Posterior Mesh Rectopexy

In the original Wells procedure [21], a polyvinyl alcohol sponge (Ivalon) was inserted posterior to the mobilized mesorectum to stimulate inflammatory adhesion-fixation of the bowel to the presacral fascia. Later the same procedure was performed using polypropylene or Teflon mesh (Fig. 12.5).


Fig. 12.5
Classical mesh rectopexy: Wells procedure (a). Ripstein procedure (b) (From Mann CV, Glass RE, Surgical Treatment of Anal Incontinence, 2nd edition. London: Springer-Verlag; 1997)

Anterior Sling Rectopexy

In the Ripstein procedure [22], an anterior sling of fascia lata or synthetic material is positioned in front of the rectum and sutured to the sacral promontory. To overcome the risk of bowel obstruction, a modified technique (McMahan-Ripstein) [23] includes a posterior fixation of the mesh to the presacral fascia; the lateral mesh is anteriorly sutured to the rectum, deliberately leaving an anterior gap (Fig. 12.5).

Lateral Mesh Rectopexy

In the so-called Orr-Loygue procedure [24, 25], lateral fixation (using either fascia lata strips or synthetic material) between the elevated rectum and the sacral promontory at both sides of the rectum is performed. This is done after full mobilization of the rectum.

Laparoscopic Ventral Mesh Rectopexy (or Rectocolpopexy)

Laparoscopic ventral mesh rectopexy (LVR) was first described by D’Hoore and Penninckx [26]. The laparoscopic dissection is limited to the anterior aspect of the rectum (rectovaginal septum), avoiding the risk of autonomic nerve damage. A synthetic mesh is sutured to the anterior aspect of the rectum to avoid further intussusception and fixed to the sacral promontory. If the uterosacral ligaments are lax, they can be hooked to the same mesh. Any descent of the vaginal vault can be restored by performing a colpopexy using the same mesh. The peritoneum is closed over the synthetic mesh to elevate the neo-Douglas and to avoid further adhesion to the mesh. The unique position of the mesh further reinforces the rectovaginal septum. It therefore can be used in the presence of a complex rectocele (Fig. 12.6).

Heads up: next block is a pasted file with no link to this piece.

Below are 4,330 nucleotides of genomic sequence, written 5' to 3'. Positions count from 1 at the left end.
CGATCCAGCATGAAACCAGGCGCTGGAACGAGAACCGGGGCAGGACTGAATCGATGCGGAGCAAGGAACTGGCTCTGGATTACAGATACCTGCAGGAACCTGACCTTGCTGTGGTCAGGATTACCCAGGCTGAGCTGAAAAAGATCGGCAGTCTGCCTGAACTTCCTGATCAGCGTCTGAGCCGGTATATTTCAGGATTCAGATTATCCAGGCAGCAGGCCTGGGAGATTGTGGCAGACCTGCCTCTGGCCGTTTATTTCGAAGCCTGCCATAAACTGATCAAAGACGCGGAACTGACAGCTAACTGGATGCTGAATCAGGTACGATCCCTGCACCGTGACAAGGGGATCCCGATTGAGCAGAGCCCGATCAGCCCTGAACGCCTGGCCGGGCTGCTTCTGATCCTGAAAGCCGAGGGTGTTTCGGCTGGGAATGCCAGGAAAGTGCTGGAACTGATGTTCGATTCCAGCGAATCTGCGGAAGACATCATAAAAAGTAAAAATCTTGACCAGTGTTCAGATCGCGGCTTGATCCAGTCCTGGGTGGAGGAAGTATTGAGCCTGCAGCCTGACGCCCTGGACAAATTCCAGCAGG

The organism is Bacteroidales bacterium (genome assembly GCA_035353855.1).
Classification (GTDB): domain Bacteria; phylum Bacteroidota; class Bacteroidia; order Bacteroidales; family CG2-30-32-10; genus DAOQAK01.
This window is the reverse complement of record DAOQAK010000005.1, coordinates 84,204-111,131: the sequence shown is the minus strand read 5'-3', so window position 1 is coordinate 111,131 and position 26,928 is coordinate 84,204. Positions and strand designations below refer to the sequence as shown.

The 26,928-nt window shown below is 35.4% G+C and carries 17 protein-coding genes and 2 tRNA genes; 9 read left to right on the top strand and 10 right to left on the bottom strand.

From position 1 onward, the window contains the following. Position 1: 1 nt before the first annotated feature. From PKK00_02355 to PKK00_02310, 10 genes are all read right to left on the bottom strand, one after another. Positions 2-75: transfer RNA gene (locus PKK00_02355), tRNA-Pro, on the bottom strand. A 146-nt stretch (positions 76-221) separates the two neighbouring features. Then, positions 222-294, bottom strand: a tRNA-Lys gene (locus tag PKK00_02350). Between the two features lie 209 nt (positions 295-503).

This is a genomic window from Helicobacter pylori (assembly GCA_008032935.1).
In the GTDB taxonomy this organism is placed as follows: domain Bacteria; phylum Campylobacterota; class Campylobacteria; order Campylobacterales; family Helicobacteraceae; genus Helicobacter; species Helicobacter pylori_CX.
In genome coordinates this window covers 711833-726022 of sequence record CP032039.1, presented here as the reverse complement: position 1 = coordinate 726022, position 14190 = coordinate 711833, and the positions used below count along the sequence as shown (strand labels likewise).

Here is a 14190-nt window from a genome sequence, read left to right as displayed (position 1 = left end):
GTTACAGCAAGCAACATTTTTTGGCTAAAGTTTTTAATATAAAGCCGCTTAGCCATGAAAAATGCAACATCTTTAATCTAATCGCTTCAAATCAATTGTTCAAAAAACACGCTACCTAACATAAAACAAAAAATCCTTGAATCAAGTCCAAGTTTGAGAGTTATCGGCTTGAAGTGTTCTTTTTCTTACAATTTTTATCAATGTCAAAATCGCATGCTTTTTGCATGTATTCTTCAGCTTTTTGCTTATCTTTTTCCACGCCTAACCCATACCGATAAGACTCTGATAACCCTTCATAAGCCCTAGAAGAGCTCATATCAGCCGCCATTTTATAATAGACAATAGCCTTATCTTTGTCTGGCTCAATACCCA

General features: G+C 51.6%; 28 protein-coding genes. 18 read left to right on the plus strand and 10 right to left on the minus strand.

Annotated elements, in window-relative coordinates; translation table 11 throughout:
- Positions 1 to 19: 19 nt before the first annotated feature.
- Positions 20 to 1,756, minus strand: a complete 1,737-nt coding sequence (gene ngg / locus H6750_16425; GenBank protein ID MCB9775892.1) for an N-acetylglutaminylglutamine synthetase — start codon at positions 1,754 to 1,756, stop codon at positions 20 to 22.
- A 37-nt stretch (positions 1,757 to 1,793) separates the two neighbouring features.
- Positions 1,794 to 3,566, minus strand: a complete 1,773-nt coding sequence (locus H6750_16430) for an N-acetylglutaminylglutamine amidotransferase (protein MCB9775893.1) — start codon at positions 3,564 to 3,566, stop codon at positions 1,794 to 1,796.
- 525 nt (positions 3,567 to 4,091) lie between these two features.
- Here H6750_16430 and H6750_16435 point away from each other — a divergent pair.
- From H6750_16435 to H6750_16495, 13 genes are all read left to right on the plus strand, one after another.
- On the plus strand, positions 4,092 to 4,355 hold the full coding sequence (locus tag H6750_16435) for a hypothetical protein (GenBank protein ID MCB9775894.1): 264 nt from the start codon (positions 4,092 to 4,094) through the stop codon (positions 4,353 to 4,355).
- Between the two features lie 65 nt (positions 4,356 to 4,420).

Fig. 12.6
Laparoscopic ventral mesh recto(colpo)pexy

The same procedure can be performed in male patients. Dissection is limited to the level of the seminal vesicles, and no attempt is made to dissect posterior to the prostate. Care should be taken to avoid any damage to the hypogastric nerve at the site of the sacral promontory.

Outcome of Classical Rectopexy

  1. 1.


    Any abdominal procedure that involves extensive rectal mobilization and fixation seems to be more effective than perineal procedures. Recurrence rates in most series vary between 0 % and 5 % [27, 28].


  2. 2.

    Functional Outcome

    Certainly, abdominal rectopexy provides a patient the best chances of maintaining or regaining fecal continence. Unfortunately, postoperative constipation is a significant problem and has consistently been reported to occur in up to half of patients [29].

    Different mechanisms can contribute to this phenomenon (mesh obstruction, rectal wall fibrosis). Autonomic nerve damage secondary to full mobilization of the rectum may result in disturbed rectosigmoid motility [3033].


Outcome of LVR

Based on the safety of the technique (conversion to laparotomy rate of 2.9 %), a low long-term recurrence rate, and favorable long-term functional outcomes (low de novo constipation), LVR emerges as an efficient procedure for the treatment of patients with total rectal prolapse. It has gained wide acceptance as the procedure of choice in Europe.

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Oct 30, 2017 | Posted by in ABDOMINAL MEDICINE | Comments Off on Rectal Prolapse, Intussusception, Solitary Rectal Ulcer